TABLE 4
first set of symbols written to interleaver 214 row wise
A B C
D E F
G H I

At step 340, a pointer (e.g., “i”) is initialized to the beginning of interleaver 214. For example, pointer “i” is initialized to point to location 1 as indicated in Table 3.

345–360, forms a loop for reading symbols associated with symbol set n from interleaver 214 and transmitting those symbols to electronic device 220. As a location is made available due to a symbol being read and transmitted, a symbol for another symbol set n+1 can be written to that location. Whereas, the symbols, according to one embodiment, were read from and written to interleaver 214 in row order for steps 315–330, the symbols, according to one embodiment, are read from and written to interleaver 214 in column order for steps 345–360.

At step 345, a symbol for symbol set n is read from location “i′” of interleaver 214 and transmitted to interleaver 224. For example, for location 1 of the first symbol set (e.g., n=1), symbol A is read and transmitted, for location 4 of the first symbol set, symbol D is read and transmitted, and so on such that the transmitted order is “A D G B E H C F I” (refer to Table 3). One symbol is transmitted each time step 345 is entered for “i”=1, 4, 7, 2, etc. (refer to locations depicted in Table 3).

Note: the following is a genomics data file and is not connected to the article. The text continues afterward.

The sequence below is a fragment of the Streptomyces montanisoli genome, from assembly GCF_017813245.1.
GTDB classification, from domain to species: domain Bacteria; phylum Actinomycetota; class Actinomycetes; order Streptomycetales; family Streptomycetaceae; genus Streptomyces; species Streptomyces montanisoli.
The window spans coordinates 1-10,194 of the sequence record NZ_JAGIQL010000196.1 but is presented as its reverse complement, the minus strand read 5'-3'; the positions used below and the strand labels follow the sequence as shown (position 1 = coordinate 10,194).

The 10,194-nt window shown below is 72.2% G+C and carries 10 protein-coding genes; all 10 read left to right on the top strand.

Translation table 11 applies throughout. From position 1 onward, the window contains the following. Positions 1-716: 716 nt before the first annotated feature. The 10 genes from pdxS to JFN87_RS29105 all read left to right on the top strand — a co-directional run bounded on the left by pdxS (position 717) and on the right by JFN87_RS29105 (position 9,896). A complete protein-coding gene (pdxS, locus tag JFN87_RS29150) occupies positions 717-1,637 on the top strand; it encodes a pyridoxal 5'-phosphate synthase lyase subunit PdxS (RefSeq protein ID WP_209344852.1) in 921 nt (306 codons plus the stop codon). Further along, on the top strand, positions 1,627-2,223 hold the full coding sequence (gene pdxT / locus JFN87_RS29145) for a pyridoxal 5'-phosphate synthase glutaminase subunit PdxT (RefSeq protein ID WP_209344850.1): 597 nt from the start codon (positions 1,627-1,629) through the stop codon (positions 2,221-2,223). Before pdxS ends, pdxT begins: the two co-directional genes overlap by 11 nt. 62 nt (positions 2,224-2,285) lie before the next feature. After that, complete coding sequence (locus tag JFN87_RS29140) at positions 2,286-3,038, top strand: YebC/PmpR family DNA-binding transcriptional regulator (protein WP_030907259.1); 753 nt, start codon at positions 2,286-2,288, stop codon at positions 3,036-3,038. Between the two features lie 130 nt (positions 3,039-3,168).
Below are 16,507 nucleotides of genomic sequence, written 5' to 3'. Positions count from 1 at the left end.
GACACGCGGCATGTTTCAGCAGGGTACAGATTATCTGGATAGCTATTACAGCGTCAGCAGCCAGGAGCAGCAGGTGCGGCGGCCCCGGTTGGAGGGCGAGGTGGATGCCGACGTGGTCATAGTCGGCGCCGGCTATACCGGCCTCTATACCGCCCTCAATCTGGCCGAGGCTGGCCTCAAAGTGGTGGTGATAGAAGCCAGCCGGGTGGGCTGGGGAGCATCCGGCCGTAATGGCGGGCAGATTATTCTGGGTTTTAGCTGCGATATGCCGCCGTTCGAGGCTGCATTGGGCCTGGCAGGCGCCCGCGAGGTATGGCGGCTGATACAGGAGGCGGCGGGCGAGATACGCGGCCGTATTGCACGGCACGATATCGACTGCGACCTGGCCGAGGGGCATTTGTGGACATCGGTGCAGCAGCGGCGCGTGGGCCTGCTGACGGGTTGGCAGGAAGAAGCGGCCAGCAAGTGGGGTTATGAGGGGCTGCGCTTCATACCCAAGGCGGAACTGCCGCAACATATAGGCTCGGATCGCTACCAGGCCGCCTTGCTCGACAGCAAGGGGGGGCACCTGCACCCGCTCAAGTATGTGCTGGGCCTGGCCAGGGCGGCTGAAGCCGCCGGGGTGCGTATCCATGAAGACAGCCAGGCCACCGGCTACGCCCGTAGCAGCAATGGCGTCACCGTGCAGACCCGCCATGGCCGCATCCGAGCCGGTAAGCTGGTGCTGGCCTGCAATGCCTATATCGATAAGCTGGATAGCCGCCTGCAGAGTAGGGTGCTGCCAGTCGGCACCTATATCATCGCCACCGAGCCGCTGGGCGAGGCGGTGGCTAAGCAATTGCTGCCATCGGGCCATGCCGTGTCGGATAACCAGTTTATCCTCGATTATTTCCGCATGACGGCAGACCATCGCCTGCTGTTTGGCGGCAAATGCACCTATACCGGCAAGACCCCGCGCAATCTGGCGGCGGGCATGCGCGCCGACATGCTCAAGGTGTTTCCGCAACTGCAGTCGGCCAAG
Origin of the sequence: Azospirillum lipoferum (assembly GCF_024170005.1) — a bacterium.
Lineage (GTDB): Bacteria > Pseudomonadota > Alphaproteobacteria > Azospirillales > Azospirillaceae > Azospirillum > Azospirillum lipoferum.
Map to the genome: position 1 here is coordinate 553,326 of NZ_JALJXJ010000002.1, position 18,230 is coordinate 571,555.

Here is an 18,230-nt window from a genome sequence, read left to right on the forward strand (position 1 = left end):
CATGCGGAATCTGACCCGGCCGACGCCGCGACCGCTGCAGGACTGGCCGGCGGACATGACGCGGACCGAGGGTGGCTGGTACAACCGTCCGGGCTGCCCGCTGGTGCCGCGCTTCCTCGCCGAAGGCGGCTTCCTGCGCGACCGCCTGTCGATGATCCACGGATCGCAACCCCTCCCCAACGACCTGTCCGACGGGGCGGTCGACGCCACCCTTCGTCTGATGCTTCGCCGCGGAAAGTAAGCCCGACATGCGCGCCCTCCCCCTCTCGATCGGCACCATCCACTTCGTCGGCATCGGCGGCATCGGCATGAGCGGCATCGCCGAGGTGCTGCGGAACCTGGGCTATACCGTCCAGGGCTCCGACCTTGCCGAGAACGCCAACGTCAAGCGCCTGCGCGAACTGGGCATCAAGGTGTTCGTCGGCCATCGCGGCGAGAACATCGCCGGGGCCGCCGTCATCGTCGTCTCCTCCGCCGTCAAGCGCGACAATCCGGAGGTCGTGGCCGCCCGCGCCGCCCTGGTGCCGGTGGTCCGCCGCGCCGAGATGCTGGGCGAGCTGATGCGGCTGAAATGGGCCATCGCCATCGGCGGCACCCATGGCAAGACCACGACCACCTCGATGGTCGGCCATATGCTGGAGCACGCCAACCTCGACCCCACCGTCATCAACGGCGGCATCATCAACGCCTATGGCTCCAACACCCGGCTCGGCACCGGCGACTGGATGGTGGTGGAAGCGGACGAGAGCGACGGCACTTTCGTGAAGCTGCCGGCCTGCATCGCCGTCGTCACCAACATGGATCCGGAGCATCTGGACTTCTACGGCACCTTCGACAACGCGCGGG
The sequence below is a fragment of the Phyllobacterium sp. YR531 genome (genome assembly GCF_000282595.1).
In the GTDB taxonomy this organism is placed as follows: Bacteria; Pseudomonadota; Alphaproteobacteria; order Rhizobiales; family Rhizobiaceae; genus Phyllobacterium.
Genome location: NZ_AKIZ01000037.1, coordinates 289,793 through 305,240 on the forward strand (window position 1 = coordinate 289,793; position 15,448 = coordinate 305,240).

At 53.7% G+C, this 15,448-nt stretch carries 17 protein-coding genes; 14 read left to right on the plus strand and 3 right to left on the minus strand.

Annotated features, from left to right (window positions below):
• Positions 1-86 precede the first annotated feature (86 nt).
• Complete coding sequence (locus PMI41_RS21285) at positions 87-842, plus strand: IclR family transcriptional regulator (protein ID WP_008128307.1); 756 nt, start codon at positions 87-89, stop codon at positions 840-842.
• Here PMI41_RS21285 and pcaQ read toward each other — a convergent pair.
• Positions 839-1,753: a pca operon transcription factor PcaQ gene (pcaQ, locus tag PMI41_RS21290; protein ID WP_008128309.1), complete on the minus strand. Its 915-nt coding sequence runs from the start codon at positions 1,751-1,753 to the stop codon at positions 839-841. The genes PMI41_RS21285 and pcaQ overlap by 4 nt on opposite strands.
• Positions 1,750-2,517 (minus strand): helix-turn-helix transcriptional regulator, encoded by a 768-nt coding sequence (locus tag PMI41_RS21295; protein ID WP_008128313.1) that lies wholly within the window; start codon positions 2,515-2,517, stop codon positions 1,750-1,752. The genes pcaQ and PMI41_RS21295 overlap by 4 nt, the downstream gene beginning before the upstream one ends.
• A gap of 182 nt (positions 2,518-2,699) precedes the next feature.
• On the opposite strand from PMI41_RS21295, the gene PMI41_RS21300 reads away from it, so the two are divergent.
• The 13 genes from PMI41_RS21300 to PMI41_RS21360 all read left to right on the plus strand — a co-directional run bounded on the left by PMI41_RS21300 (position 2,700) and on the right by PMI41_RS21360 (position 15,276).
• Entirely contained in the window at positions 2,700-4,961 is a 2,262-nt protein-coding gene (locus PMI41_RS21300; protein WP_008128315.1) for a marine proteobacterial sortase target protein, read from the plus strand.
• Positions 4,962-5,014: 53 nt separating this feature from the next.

At step 350, a symbol for symbol set n+1 is written to location “i” of interleaver 214. For example, when pointer “i” points to location 1, symbol A′ is obtained from source 212 and written to location 1 (refer to Table 3 for locations) of interleaver 214, when pointer “i” points to location 4, assume that a symbol B′ is obtained from source 212 and written to location 4 (column wise), etc. According to one embodiment, when pointer “i” points to location 5, symbol E′ is written to position 5 and interleaver 214 will include part of a second symbol set (e.g., A′, B′, C′, D′, E′) and part of the first symbol set (e.g., H, C, F, I) as depicted in Table 5 below.

TABLE 5
part of second set of symbols written to interleaver 214 column wise
A′ D′ C
B′ E′ F
C′ H I

Although Table 5 only depicts writing symbols A′–E′ of the second set of symbols to interleaver 214, an entire second set of symbols, e.g. A′–I′, may be written to interleaver 214, as will become more evident.

At step 355, if interleaver 214 is not filled with symbols for symbol set n+1, then continue to step 360. For example, if location 9 has not been filled with a symbol obtained from source 212, then continue to step 360. At step 360, advance the pointer “i” to the next location using column order. For example, if pointer “i” points at location 1, then it is advanced to location 4, if pointer “i” points at location 4, then it is advanced to location 7, etc. (refer to Table 3 for locations).